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ChildFund Australia has expressed disappointment with the Government’s decision to make further cuts to Australia’s aid program

May 13, 2014

ChildFund disappointed in further reductions to Australia’s aid program

ChildFund Australia has expressed disappointment with the Government’s decision to make further cuts to Australia’s aid program. In his first Budget address, Treasurer Joe Hockey announced that the overseas development assistance fund would not receive the standard CPI indexed increase for the 2014-15 fiscal year.

This decision runs contrary to recent promises to make no additional reductions to Australia’s aid budget, following a massive mid-year clawback of $656 million. Only in March, Foreign Affairs Minister Julie Bishop confirmed that the aid program in 2014-15 would be increased in line with CPI, in order to deliver ongoing and vital support to Australia’s neighbours in the Asia-Pacific region.

Nigel Spence, CEO of ChildFund Australia, said: “Australia’s aid program is a world leader, and during the last decade has played an important role in some significant achievements, including five million fewer child deaths per annum. However, it is only possible to make a real impact where funding is stable and consistent.”

Currently, Australia’s aid budget represents less than 0.5 per cent of its Gross National Income (GNI). With debt levels currently lower than any other developed economy, Australia is in the fortunate position of being able to respond to those in need in Australia and deliver poverty alleviation programs overseas.

The treasurer did announce an increase in humanitarian funding, which has been welcomed by ChildFund after calling on the government last week to ring-fence aid funding for disaster risk reduction programs as well as emergency relief.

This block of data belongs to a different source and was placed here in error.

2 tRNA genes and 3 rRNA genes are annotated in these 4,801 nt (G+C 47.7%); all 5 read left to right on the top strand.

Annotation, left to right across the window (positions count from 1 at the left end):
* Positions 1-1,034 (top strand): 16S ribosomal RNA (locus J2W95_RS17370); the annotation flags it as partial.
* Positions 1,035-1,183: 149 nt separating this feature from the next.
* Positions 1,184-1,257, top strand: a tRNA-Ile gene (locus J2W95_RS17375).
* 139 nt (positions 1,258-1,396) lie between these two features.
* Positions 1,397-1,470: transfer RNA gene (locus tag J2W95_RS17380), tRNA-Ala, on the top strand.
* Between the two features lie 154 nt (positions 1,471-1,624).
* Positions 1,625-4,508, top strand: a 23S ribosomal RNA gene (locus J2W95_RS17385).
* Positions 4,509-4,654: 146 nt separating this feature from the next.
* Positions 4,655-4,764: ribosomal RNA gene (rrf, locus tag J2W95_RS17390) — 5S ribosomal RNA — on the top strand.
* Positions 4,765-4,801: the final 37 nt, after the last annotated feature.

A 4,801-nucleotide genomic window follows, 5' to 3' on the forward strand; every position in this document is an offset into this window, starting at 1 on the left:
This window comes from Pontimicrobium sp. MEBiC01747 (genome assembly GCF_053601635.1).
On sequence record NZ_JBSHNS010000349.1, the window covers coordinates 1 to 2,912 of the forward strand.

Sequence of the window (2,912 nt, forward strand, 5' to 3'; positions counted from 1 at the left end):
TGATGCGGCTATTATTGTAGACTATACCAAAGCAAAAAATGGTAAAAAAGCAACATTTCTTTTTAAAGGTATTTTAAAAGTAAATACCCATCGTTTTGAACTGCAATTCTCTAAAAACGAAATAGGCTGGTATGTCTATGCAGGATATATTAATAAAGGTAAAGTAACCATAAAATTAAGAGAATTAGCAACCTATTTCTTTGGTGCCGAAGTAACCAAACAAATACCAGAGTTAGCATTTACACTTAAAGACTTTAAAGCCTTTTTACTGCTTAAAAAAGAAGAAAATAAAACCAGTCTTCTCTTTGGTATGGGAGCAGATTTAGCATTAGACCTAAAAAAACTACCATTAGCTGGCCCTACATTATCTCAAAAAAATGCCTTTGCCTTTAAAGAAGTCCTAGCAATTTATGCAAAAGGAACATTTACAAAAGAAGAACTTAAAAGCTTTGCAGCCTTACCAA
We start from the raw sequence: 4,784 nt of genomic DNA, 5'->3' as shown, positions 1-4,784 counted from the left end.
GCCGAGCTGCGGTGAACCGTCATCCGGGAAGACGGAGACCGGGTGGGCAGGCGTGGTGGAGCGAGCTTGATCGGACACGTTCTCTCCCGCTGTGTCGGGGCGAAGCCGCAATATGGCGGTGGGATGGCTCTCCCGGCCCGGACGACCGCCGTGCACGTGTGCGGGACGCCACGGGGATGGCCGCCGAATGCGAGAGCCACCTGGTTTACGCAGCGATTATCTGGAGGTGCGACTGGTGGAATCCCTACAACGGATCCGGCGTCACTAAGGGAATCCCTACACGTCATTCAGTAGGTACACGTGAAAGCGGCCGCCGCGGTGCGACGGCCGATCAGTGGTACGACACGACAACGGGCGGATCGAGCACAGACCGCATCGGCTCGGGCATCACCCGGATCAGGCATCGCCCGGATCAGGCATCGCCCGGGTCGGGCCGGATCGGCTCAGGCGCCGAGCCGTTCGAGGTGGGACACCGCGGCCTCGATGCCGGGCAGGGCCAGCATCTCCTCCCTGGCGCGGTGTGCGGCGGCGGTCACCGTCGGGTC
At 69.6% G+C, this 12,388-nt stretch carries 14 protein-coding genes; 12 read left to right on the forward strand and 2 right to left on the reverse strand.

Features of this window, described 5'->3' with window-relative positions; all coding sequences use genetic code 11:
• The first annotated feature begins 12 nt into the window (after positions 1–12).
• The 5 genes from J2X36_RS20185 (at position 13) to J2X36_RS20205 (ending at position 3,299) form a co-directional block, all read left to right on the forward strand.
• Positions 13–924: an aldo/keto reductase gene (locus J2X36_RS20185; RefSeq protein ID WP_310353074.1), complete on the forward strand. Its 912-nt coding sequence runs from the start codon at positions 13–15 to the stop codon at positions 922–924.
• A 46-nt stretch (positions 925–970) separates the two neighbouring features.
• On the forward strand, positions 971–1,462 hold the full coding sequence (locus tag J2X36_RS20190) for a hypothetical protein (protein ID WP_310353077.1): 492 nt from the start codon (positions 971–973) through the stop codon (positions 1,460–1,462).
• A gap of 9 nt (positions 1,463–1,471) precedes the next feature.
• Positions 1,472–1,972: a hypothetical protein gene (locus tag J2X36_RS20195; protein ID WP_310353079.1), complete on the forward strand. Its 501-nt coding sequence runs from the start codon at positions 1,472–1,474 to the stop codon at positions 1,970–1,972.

Mr Spence said: “Our aid program saves lives. It means Australia can respond to the devastating humanitarian emergencies in our region, including last year’s Typhoon Haiyan. As one of the Philippines’ nearest neighbours, the Australian Government not only provided significant financial support, but was able to deploy defence force aircraft carrying supplies such as water purification systems and power generators, and establish a field hospital in the worst hit area of Tacloban, staffed by Australian medical specialists.”

Millions of everyday Australians support the work of aid charities such as ChildFund, and consistently demonstrate their conviction that Australia has an important role to play in helping the most vulnerable children and families in developing countries. In the last year alone, the Australian public donated an enormous $870m to international development organisations.

Mr Spence added: “It is vital to remember that the Government’s overseas aid program creates stability in our region, by fostering economic growth and opportunities in poor communities. This increased prosperity among our neighbours is also shared by Australia.

“Our aid budget is arguably the only one where such a small investment can make such an enormous difference. Every single cent invested in our aid program is worthwhile, and every single dollar that is withheld puts lives at risk.”